AimThis study aimed to assess the cost-effectiveness of sacral neuromodulation (SNM) compared with conservative treatment in children and adolescents with constipation refractory to conservative management.
MethodA Markov probabilistic model was used, comparing costs and effectiveness of SNM and conservative treatment in children and adolescents aged 10-18years with constipation refractory to conservative management. Input for the model regarding transition probabilities, utilities and healthcare costs was based on data from a cohort of patients treated in our centre. This cohort consisted of 30 female patients (mean age 16years) with functional constipation refractory to conservative management. The mean duration of laxative use in this group was 5.9years. All patients had a test SNM, followed by a permanent SNM in 27/30. Median follow-up was 22.1months (range 12.2-36.8). The model was run to simulate a follow-up period of 3years.
ResultsThe mean cumulative costs for the SNM group and the conservative treatment group were Euro17789 (SD Euro2492) and Euro7574 (SD Euro4332) per patient, respectively. The mean quality adjusted life years (QALYs) in the SNM group was 1.74 (SD 0.19), compared with 0.86 (SD 0.14) in the conservatively managed group. The mean incremental cost-effectiveness ratio was Euro12328 per QALY (SD Euro4788). Sensitivity analysis showed that the outcomes were robust to a wide range of model assumptions.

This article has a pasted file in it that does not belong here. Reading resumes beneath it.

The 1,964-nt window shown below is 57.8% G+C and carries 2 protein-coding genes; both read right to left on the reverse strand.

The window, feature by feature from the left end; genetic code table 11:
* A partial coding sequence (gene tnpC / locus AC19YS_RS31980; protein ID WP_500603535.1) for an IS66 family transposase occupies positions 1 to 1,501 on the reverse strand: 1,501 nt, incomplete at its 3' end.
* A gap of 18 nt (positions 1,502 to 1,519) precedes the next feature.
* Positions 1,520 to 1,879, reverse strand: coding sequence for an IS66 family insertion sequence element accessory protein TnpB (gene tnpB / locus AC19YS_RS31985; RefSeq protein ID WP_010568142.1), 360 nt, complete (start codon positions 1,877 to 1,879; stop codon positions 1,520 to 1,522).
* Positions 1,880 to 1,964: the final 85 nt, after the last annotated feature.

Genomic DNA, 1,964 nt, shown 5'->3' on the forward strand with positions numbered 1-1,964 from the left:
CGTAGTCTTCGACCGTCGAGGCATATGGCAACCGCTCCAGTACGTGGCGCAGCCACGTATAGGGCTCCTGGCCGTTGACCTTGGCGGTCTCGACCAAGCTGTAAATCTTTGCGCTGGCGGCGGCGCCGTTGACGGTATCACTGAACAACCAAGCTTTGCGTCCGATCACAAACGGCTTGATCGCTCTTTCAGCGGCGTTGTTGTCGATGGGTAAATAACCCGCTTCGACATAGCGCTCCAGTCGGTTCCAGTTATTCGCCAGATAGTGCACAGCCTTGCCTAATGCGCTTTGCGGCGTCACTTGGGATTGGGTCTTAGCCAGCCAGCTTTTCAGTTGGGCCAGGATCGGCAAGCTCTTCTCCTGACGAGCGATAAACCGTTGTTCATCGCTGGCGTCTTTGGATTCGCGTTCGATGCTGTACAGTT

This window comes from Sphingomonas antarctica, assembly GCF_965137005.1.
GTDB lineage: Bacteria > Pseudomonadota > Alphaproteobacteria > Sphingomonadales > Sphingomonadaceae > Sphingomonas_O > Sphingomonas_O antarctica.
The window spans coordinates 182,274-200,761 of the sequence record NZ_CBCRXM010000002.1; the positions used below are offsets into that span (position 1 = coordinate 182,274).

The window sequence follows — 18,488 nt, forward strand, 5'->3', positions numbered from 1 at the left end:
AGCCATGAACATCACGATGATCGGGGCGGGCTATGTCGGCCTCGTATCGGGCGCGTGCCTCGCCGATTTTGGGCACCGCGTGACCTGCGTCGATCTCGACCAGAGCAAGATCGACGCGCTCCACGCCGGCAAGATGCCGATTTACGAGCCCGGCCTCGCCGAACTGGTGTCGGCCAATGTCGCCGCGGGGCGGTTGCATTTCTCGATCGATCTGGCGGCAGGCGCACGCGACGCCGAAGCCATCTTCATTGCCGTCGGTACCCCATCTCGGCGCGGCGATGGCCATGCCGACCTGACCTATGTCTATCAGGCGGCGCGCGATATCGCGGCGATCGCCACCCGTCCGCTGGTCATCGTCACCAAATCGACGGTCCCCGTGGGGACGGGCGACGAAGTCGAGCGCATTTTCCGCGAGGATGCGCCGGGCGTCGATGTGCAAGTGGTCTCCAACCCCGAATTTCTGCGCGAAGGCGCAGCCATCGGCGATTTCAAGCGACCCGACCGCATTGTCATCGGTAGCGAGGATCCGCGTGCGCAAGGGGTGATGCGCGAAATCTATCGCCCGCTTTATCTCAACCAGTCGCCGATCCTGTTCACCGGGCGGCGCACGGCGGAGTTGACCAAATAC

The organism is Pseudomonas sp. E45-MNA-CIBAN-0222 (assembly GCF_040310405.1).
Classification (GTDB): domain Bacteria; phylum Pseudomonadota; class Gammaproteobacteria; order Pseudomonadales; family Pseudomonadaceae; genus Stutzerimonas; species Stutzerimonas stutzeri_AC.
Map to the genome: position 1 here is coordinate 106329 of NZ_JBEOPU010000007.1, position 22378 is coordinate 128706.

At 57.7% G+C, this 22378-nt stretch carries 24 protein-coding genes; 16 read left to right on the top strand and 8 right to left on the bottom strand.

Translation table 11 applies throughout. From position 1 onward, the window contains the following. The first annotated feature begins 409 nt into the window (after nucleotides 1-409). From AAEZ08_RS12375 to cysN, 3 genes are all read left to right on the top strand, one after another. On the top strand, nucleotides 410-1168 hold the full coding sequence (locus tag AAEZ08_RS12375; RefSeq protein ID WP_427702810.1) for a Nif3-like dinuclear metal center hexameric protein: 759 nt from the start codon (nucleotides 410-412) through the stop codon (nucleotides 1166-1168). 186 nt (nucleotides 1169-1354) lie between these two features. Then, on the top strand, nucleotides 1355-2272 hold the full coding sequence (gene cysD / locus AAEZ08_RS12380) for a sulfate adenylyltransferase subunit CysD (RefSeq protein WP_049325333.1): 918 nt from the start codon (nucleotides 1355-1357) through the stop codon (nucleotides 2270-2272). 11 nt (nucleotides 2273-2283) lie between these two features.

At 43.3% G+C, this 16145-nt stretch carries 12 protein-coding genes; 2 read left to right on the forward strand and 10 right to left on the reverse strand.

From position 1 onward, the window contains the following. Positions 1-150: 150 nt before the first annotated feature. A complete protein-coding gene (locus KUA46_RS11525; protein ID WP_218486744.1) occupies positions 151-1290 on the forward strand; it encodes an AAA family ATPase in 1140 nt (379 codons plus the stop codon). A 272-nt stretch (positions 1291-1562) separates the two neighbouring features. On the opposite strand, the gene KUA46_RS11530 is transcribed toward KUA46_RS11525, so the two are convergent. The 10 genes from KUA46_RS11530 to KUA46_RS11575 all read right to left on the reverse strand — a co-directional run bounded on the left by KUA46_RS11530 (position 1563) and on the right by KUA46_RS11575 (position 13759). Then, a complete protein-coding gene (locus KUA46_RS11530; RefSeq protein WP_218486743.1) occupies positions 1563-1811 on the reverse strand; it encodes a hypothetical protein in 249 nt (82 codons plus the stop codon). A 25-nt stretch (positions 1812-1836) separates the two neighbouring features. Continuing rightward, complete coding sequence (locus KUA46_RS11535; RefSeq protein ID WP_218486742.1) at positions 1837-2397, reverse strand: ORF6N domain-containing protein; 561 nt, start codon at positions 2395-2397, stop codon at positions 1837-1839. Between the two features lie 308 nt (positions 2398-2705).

ConclusionChronic constipation seriously affects the quality of life of children and adolescents. Preliminary evidence suggests that SNM can improve symptoms and quality of life at a reasonable cost.
- Sacral neuromodulation
- SLOW TRANSIT CONSTIPATION
- CHILDHOOD CONSTIPATION
- IDIOPATHIC CONSTIPATION
- FECAL INCONTINENCE